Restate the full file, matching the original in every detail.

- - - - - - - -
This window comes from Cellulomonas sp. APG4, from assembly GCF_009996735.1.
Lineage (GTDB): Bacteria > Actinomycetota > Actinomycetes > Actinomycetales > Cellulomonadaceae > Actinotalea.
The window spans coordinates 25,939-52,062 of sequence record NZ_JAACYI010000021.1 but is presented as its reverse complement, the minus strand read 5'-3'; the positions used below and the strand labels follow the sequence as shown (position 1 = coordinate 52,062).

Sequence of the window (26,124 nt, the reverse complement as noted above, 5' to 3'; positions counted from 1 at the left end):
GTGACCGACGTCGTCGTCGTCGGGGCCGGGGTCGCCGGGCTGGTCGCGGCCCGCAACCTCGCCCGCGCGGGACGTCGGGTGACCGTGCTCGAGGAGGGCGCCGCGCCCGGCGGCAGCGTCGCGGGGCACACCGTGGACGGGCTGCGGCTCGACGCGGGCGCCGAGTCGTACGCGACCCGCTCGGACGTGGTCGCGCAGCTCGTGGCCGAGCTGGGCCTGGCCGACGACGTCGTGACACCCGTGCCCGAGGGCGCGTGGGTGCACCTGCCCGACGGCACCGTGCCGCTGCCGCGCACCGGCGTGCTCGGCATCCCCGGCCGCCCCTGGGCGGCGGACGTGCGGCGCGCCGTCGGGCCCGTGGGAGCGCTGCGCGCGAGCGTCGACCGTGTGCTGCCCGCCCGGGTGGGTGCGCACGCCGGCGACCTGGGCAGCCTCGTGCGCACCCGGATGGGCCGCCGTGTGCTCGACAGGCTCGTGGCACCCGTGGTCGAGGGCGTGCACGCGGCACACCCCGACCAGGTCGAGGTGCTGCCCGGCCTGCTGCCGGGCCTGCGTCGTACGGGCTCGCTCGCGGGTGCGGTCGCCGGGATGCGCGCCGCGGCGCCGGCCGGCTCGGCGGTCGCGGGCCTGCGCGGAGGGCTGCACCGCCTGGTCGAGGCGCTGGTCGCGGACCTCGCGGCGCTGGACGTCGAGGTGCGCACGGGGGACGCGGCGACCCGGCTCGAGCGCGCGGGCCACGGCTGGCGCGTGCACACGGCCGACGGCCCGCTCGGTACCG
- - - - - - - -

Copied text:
This window comes from Cellulomonas sp. APG4, from assembly GCF_009996735.1.
Lineage (GTDB): Bacteria > Actinomycetota > Actinomycetes > Actinomycetales > Cellulomonadaceae > Actinotalea.
The window spans coordinates 25,939-52,062 of sequence record NZ_JAACYI010000021.1 but is presented as its reverse complement, the minus strand read 5'-3'; the positions used below and the strand labels follow the sequence as shown (position 1 = coordinate 52,062).

Sequence of the window (26,124 nt, the reverse complement as noted above, 5' to 3'; positions counted from 1 at the left end):
GTGACCGACGTCGTCGTCGTCGGGGCCGGGGTCGCCGGGCTGGTCGCGGCCCGCAACCTCGCCCGCGCGGGACGTCGGGTGACCGTGCTCGAGGAGGGCGCCGCGCCCGGCGGCAGCGTCGCGGGGCACACCGTGGACGGGCTGCGGCTCGACGCGGGCGCCGAGTCGTACGCGACCCGCTCGGACGTGGTCGCGCAGCTCGTGGCCGAGCTGGGCCTGGCCGACGACGTCGTGACACCCGTGCCCGAGGGCGCGTGGGTGCACCTGCCCGACGGCACCGTGCCGCTGCCGCGCACCGGCGTGCTCGGCATCCCCGGCCGCCCCTGGGCGGCGGACGTGCGGCGCGCCGTCGGGCCCGTGGGAGCGCTGCGCGCGAGCGTCGACCGTGTGCTGCCCGCCCGGGTGGGTGCGCACGCCGGCGACCTGGGCAGCCTCGTGCGCACCCGGATGGGCCGCCGTGTGCTCGACAGGCTCGTGGCACCCGTGGTCGAGGGCGTGCACGCGGCACACCCCGACCAGGTCGAGGTGCTGCCCGGCCTGCTGCCGGGCCTGCGTCGTACGGGCTCGCTCGCGGGTGCGGTCGCCGGGATGCGCGCCGCGGCGCCGGCCGGCTCGGCGGTCGCGGGCCTGCGCGGAGGGCTGCACCGCCTGGTCGAGGCGCTGGTCGCGGACCTCGCGGCGCTGGACGTCGAGGTGCGCACGGGGGACGCGGCGACCCGGCTCGAGCGCGCGGGCCACGGCTGGCGCGTGCACACGGCCGACGGCCCGCTCGGTACCG